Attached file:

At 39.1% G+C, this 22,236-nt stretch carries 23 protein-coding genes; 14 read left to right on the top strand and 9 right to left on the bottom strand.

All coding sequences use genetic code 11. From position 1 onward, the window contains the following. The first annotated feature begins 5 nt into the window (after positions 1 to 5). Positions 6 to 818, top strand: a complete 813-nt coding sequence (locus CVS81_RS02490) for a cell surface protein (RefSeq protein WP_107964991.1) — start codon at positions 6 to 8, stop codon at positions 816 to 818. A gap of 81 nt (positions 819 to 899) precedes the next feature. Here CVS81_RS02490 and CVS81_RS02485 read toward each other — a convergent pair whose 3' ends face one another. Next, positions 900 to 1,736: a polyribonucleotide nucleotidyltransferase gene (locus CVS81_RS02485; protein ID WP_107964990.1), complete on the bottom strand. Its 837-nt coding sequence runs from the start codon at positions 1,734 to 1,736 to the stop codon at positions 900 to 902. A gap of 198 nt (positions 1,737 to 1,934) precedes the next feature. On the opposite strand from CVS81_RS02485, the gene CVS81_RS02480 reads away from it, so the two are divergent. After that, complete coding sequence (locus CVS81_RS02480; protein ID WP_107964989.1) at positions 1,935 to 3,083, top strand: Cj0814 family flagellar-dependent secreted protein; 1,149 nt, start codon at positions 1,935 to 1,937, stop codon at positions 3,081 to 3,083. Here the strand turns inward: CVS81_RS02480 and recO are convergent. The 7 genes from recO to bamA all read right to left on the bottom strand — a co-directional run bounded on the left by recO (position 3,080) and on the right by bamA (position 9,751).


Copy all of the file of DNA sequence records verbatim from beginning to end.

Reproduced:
At 39.1% G+C, this 22,236-nt stretch carries 23 protein-coding genes; 14 read left to right on the top strand and 9 right to left on the bottom strand.

All coding sequences use genetic code 11. From position 1 onward, the window contains the following. The first annotated feature begins 5 nt into the window (after positions 1 to 5). Positions 6 to 818, top strand: a complete 813-nt coding sequence (locus CVS81_RS02490) for a cell surface protein (RefSeq protein WP_107964991.1) — start codon at positions 6 to 8, stop codon at positions 816 to 818. A gap of 81 nt (positions 819 to 899) precedes the next feature. Here CVS81_RS02490 and CVS81_RS02485 read toward each other — a convergent pair whose 3' ends face one another. Next, positions 900 to 1,736: a polyribonucleotide nucleotidyltransferase gene (locus CVS81_RS02485; protein ID WP_107964990.1), complete on the bottom strand. Its 837-nt coding sequence runs from the start codon at positions 1,734 to 1,736 to the stop codon at positions 900 to 902. A gap of 198 nt (positions 1,737 to 1,934) precedes the next feature. On the opposite strand from CVS81_RS02485, the gene CVS81_RS02480 reads away from it, so the two are divergent. After that, complete coding sequence (locus CVS81_RS02480; protein ID WP_107964989.1) at positions 1,935 to 3,083, top strand: Cj0814 family flagellar-dependent secreted protein; 1,149 nt, start codon at positions 1,935 to 1,937, stop codon at positions 3,081 to 3,083. Here the strand turns inward: CVS81_RS02480 and recO are convergent. The 7 genes from recO to bamA all read right to left on the bottom strand — a co-directional run bounded on the left by recO (position 3,080) and on the right by bamA (position 9,751).